Director: Denis Villeneuve
Writer: Jon Spaihts, Denis Villeneuve, Eric Roth
Cast: Timothée Chalamet, Rebecca Ferguson, Oscar Isaac, Josh Brolin, Stellan Skarsgård, Dave Bautista, Zendaya, Jason Momoa, Javier Bardem
Synopsys: Feature adaptation of Frank Herbert’s science fiction novel, about the son of a noble family entrusted with the protection of the most valuable asset and most vital element in the galaxy.
Denis Villeneuve is a visionary director unlike any other working today, whether it is a tale about questioning your life after a traumatic abortion like in Maelström (2000) or the pulsing chain-of-events caused by a government task force to stop a Mexican drug cartel in Sicario (2015). Although most recent works dwell in the sci-fi genre, all his pieces deal with the search for identity and center on a character who feels lost in his environment. For his next project, Villeneuve wants to tackle Dune, the Frank Herbert odyssey that many describe as “unfilmable.”
Paul Atreides (Timothée Chalamet) is a gifted young man destined for many great things beyond his understanding. He must travel to one of the most dangerous planets in the universe, Arrakis (also known as Dune), to secure the future of the Atreides heir, Lady Jessica (Rebecca Ferguson) and Duke Leto Atreides (Oscar Isaac), and his people. However, the Atreides aren’t the only ones trying to conquer the planet. The malicious Baron Vladimir Harkonnen (Stellan Skarsgård) wants a war for the planet’s supply of one of the most valuable resources in existence: melange, better known as “spice.
Herbert’s novel has influenced many auteurs to create their visions or franchises, notably George Lucas with Star Wars. A long time has passed since Dune got published, and there have been multiple stories like this: a young hero is destined to save the world with his unique abilities. That storyline of the “chosen one” or “the messiah” has been refurbished many times; some films go in a more original route, while others just stick to the regular formula and fail. In this case, you feel Villeneuve’s passion for the source material; nevertheless, his vision arrives lifeless and lackluster. His adaptation is divided into two separate parts, and it is evident that this is indeed a segment of the narrative because it feels incomplete in structure.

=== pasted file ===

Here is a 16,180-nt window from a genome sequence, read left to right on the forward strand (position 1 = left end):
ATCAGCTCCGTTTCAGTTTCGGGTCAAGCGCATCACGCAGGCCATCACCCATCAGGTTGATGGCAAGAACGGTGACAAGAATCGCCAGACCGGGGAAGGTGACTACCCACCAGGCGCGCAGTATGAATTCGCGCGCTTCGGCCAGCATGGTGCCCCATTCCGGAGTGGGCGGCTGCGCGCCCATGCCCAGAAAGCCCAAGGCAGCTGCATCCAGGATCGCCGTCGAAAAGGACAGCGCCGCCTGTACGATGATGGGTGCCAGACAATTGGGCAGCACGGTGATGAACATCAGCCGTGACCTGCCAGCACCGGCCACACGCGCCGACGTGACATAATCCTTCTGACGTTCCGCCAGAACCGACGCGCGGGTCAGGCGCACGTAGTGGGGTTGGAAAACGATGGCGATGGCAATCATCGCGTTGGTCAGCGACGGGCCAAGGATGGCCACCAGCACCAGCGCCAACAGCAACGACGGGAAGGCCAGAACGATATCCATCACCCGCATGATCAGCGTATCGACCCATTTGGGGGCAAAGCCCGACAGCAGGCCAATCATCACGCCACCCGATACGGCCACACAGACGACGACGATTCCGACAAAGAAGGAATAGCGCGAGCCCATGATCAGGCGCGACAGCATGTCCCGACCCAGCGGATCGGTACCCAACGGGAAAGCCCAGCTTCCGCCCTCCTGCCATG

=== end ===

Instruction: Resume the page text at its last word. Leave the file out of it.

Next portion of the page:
It’s not the literature as a whole but the core of Villeneuve’s vision. It feels like an extended prologue before going over to part two if it even happens. It is the opening crawl from Star Wars, a prelude to what may be considered “the good stuff.” One of the reasons Alejandro Jodorowsky never got to make his version, and David Lynch’s ended up like that is because of the material. It is too large in scope and oeuvre that it would take over three pictures with a 3-hour runtime or a 9-hour romp to cover it with fulfillment. And for a person who hasn’t read the book, like me, you won’t understand much of what’s going on. Its narrative is concocted by stone-wall scripture that is impenetrable to get through if you aren’t familiar with it.
There is also an issue regarding the characters and their development in this grandiose tale. Since the writers skimmed over some of their arcs and went with a drier route, you don’t have any emotional devotion to them whatsoever. You don’t empathize with any nor get reasons to care for them if they get into sticky situations. Not even the resplendent all-star cast could elevate their galactic trooper personas. Some deliver a good performance, most notably Rebecca Ferguson as the elegant Lady Jessica and Jason Momoa as the wild uncle Duncan Idaho. I wish I had seen more from Stellan Skarsgård as Baron Vladimir Harkonnen. All caked-up in make-up with black oil covering his body, playing his villain with a pantomime and egregious demeanor like Ian McDiarmid as Palpatine.
On a more positive note, there are some impressive technical aspects in this film that are amusing to the eye. The tactility of the atmosphere is strong, making you feel the sands of Arrakis brushing through the cinema. Unlike other sci-fi displays, you don’t question the artificiality of this fantasy world. The costumes and production design are lavish, and the cinematography, although it lacks a bit of color, is nice to look at. However, when it comes to the visual effects, I feel somewhat mixed about them. Not that it seems shoddy or creaky, but at times, you can sense the green-screen mechanics in the background, taking you out of the experience for a quick second.
As the clock ticks to the grand finale, an unnecessary cascade of explosions and slaughter meshes into the story. You just wish it would amount to something great in the end; a piece of cinema that truly captures what the sci-fi and fantasy genres can bring to the table when executed astonishingly, for example, Lord of the Rings: Return of the King (2003) or Star Wars: The Last Jedi (2017). Villeneuve can build spectacle and innovative tales because we have seen him do it before, but his rendition of Dune isn’t one of them. Finally, the spice opera ends, and the only question in your mind is if that was really it. I guess we’ll just have to wait to piece the puzzle together because these 155-minutes served as a curtain-raiser. And remember: “this is only the beginning.”